FIG. 1 is a perspective view of a tripod with a dolly having the present invention;
FIG. 2 is an exploded view of a portion of the locking mechanism;
FIG. 3 is a plan cross-sectional view of the locking mechanism;
FIG. 4 is an elevational view of the locking mechanism;
FIG. 5 is a cross-sectional view taken along line 5--5 of FIG. 3; and
FIG. 6 is a cross-sectional view of the locking mechanism shown in the unlocked position.
A tripod 10 having locking legs 12 is shown in perspective in FIG. 1. The legs 12 are pivotably secured in a suitable manner, such as a pin 14 in a sleeve 16, to the tripod plate 18. The type of tripod plate 18 used may differ depending on the intended use, with the tripod plate 18 shown in FIG. 1 being capable of fixing a portable television or film camera.
Each leg 12 has a fixed leg member 20 and a sliding leg member 22. The fixed leg member 20 has a pair of track members 24 which are interconnected at the top and bottom so as to be maintained in a parallel relationship. The interconnection of the track members 24 at the bottom comprises a pair of spaced guiding plates 26 which, together with the track members 24, define a rectangular opening (not seen in the figures). The track members 24 also include V-groove tracks 28 as will be more fully described hereafter.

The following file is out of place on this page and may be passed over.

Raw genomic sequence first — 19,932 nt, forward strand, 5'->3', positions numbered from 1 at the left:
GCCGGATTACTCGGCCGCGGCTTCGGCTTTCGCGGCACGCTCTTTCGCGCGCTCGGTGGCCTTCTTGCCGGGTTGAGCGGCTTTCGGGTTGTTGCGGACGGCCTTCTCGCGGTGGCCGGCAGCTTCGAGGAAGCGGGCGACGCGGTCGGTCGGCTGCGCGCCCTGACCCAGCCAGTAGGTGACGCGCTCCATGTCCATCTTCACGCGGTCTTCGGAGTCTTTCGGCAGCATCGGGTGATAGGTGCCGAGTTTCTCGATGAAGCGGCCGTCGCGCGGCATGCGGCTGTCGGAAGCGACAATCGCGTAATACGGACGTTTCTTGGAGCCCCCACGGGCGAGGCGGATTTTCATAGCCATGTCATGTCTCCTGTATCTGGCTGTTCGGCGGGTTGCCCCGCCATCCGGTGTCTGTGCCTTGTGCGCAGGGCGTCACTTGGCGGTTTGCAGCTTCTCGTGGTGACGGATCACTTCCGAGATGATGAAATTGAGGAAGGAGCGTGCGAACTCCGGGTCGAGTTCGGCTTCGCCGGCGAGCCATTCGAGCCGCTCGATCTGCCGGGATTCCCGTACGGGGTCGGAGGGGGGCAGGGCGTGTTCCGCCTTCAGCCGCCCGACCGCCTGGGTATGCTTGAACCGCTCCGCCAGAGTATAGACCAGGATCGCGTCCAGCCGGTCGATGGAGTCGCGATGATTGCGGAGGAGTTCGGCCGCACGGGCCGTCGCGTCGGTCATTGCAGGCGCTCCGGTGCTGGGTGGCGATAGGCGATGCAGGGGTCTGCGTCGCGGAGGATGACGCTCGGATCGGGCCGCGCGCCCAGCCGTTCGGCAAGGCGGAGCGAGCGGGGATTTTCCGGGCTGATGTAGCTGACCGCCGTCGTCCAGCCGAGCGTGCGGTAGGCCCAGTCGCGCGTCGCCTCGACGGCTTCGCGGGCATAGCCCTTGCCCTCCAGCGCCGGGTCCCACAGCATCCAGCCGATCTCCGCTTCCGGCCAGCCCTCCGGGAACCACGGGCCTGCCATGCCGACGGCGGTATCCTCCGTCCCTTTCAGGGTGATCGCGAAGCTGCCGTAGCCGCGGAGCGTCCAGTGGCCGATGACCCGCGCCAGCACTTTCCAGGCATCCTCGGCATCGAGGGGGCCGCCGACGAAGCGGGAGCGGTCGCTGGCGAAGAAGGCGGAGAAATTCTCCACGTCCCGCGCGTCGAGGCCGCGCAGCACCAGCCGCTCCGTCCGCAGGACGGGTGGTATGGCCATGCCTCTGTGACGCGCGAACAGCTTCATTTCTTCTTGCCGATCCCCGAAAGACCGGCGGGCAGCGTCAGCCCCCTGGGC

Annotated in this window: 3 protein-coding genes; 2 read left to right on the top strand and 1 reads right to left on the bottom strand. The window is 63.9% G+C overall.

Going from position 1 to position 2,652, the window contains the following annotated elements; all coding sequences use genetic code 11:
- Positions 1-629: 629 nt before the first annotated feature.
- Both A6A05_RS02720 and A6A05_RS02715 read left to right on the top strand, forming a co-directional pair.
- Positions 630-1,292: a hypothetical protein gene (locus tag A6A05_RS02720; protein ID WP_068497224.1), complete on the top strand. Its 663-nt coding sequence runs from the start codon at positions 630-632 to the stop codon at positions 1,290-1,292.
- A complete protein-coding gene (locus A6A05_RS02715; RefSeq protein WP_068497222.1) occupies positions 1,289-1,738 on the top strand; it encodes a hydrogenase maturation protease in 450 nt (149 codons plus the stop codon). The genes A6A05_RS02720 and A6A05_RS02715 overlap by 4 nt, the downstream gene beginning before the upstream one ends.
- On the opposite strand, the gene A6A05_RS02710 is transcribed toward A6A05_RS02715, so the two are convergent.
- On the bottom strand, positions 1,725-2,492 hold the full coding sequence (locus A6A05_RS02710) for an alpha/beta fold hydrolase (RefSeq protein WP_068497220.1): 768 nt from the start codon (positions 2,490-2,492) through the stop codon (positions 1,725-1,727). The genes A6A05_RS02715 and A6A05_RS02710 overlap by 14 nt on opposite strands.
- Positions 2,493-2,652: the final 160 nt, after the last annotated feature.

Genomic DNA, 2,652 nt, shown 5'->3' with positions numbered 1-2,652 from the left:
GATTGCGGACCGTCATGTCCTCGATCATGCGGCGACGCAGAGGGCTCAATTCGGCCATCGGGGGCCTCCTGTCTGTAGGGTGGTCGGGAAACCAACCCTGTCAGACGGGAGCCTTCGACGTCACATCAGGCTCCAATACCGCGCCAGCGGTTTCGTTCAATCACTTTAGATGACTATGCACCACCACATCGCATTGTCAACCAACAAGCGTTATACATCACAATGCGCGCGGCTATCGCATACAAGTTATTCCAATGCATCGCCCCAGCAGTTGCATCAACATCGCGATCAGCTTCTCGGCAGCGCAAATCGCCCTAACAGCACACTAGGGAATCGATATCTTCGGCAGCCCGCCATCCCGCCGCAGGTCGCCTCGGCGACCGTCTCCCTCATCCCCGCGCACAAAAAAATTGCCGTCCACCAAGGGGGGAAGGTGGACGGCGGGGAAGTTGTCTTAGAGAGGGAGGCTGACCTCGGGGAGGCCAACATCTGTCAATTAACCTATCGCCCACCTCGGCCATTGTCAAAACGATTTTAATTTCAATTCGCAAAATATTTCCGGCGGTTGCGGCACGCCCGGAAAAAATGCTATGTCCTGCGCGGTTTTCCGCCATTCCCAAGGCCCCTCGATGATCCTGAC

The sliding leg member 22 slides within the defined rectangular opening of the fixed leg member 20 and is guided at its upper end along the V-groove tracks 28 of the track members 24. The upper end of the sliding leg member 22 not only guides the sliding leg member 22 but it also includes a handle 30 for operating a clamping mechanism which fixes the two leg members 20,22 together. Details of this mechanism are set forth more fully hereafter.
Accordingly, the two leg members 20,22 may be adjusted axially with respect to one another in an essentially telescopic fashion so as to permit adjustment of the overall length of the leg 12. A scale 32 is provided on each sliding leg member 22 to aid in adjusting the overall length of the three legs 12 as desired.
One material which has been found to be suitable for these components is Zytel, a tough, high strength nylon resin made by E. I. du Pont de Nemours & Co. Inc. of Wilmington, Del.
The tripod 10 as shown also includes a dolly or spreader 40 (a dolly is a spreader with wheels). The tripod 10 can of course be used without a dolly 40. However, in certain uses, particularly on hard, smooth surfaces, the dolly 40 is desirable since it can hold the legs 12 together so as to prevent them from sliding apart and further can be used to support the entire tripod 10 for movement across the surface.
The dolly 40 shown includes a hub 42 from which three spreader legs 44 project. The spreader legs 44 are telescopic to permit adjustment of their lengths, each spreader leg 44 having a locking mechanism with an easily accessible handle 46. At the end of each spreader leg 44 is a snap-lock pushbutton release mechanism 50 which enables the tripod legs 12 to be easily connected to and disconnected from the dolly 40. The locking and release mechanism 50 of each speader leg 44 also includes a wheel or caster 52 on which the entire apparatus may be rolled.
The spreader leg locking mechanism 60 which is the subject of the present disclosure is shown in detail in FIGS. 2-6. The spreader leg 44 consists of telescoping inner and outer leg members 62,64 which enable the length of the spreader leg 44 to be adjusted as necessary and then fixed in that position by the locking mechanism 60.